Mr. Seyfried also made quite an extensive report on renovations and took several “before” and “After” photographs of these renovations. Unfortunately, we have not been able to contact Mr. Seyfried yet, to hear about these renovations or see any of the photographs. We hope we can add this information in the near future.

In the late eighties or the early nineties the Antiquities Department, under Professor Sayed Tawfik, reclaimed the Davies House for the SCA.

The Construction of the house.

The same as most houses in the area, the “De Garis Davies” house has been constructed from mud-brick, covered with mud.

Over time, there have been a lot of additions to the house, the first time in 1912 and then again in 1913 en 1925.

Bits and pieces have been added and removed over the years and even a (fake) dome, which adorns the house today has been added for a BBC documentary about Howard Carter in 2005 (I wonder why they didn't use the original house).

A scene form the BBC Documentary, where the house was used as a "stand-in" for Howard Carter's  house.
fig. 7. A scene form the BBC Documentary, where the house was used as a "stand-in" for Howard Carter's house.

Most of the doors, windowpanes, tiles, etc. seem to be original, although one can never be sure for 100%. When Alan Gardiner said that it was a “hospitable house in the midst of the Theban tombs”, he was quite right.

With some renovation and proper care, I am sure that it could be used again as a dig house and make the people who would live there, feel at home in this magical environment. Especially since they have installed lights that shine on Hatshepsut’s mortuary Temple.

The house is divided into several parts:

Going right after entering the house you enter the office, To the left are three rooms: two larger ones that  at one time must have been in use as living quarters and a smaller room, which could have been in use as a small office as well.

From the main hall you enter the courtyard in which there are two buildings: To the right a kitchen and storage facility, to the left you enter the toilets and three sleeping quarters. Immediately to the right, once you leave the main hall, is a storage room for water.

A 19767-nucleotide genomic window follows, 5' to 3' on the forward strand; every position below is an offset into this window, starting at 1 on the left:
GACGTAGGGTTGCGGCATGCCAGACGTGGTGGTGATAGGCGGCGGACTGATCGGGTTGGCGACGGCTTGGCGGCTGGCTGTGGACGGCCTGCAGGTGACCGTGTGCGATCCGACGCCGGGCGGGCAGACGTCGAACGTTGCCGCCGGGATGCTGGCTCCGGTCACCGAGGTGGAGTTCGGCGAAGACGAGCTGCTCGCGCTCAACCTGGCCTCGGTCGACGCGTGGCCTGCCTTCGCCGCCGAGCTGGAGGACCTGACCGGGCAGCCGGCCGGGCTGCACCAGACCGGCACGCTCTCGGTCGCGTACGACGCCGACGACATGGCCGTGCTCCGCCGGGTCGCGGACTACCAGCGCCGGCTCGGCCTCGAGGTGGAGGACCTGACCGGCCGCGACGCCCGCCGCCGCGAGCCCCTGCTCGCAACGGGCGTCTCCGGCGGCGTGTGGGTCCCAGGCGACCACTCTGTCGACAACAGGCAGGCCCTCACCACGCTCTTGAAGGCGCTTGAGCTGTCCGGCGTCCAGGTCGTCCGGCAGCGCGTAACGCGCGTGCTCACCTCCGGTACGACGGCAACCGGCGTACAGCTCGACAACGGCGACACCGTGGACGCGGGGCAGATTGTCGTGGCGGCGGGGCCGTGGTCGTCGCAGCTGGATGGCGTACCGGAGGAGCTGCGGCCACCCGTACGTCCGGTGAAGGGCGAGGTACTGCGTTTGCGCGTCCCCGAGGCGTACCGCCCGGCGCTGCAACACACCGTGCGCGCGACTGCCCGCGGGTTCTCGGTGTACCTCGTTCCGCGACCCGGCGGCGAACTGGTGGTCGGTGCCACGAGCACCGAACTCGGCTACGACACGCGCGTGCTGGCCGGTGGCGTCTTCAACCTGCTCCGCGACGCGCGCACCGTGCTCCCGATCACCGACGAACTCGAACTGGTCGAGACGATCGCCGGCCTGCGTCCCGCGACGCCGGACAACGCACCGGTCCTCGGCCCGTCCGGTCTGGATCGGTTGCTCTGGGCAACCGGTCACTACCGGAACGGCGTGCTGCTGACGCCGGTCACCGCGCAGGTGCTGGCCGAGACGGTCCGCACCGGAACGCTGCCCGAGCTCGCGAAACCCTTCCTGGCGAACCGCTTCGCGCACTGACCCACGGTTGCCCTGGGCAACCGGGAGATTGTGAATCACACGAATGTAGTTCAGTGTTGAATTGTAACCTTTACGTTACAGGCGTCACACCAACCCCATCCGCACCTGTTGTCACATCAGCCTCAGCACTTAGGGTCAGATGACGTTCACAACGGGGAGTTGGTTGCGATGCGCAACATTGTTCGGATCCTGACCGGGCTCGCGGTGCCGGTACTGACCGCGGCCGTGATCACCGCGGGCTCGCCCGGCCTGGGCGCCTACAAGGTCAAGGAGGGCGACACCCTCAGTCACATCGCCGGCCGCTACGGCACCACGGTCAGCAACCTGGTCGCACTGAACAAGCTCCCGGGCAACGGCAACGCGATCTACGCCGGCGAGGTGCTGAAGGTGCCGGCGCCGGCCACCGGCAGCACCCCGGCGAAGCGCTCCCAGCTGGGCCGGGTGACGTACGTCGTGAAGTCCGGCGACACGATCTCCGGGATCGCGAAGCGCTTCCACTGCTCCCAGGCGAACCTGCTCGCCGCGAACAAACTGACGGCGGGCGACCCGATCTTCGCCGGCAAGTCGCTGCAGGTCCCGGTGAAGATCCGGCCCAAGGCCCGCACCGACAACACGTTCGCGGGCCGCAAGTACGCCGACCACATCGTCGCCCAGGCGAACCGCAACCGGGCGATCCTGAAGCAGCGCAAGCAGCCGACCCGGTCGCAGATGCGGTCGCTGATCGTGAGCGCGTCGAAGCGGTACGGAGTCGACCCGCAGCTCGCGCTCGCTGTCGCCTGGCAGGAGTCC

The other (storage) rooms can only be entered when you go around the outside. These have probably been stables of some kind or extra storage space.

The house is surrounded on one side by a stone fence (south side) and a mud-brick wall (north and west side).

In front of the house there’s a veranda.

A Photographic survey: Then versus Now.

“Then versus Now”
Comparing old photographs with current ones, can tell you a lot about what’s left from the original house and what has been added, removed or remodeled. Now, we were only able to find about eight old images (most of them copyright, the Griffith Institute, Oxford), but you will be surprised how much information can be gathered from these.

General view in 1907
The house as it was, when Norman and Nina de Garis Davies moved in, around 1907. Comparing this to a photograph  taken from appr. The same angle shows, that in the current building, only the two high windows on the right side are still in place; the door has been replaced by a small window. One of the two windows on the left has been replaced by a small window as well and the other one has been removed altogether. The flagpole is still in place today as are parts of the overhang.

General view in 1907
fig. 8. General view in 1907. Nina de Garis Davies in front of the house, around 1907, before expansion.
Adapted from the original image MSS 12.15 (copyright Griffith Institute, University of Oxford)

General View in 2011
A lot of rooms have been added and or changed over the years, Basically, only half of the original house is still standing. The rest has been completely remodeled or added.

General view of the house in 2011.
fig. 9. General view of the house in 2011.

 

The Living room

The livingroom in 19??
fig. 10. The living room in 19??
MSS. 12.1 (copyright Griffith Institute, University of Oxford)

The same room in 2011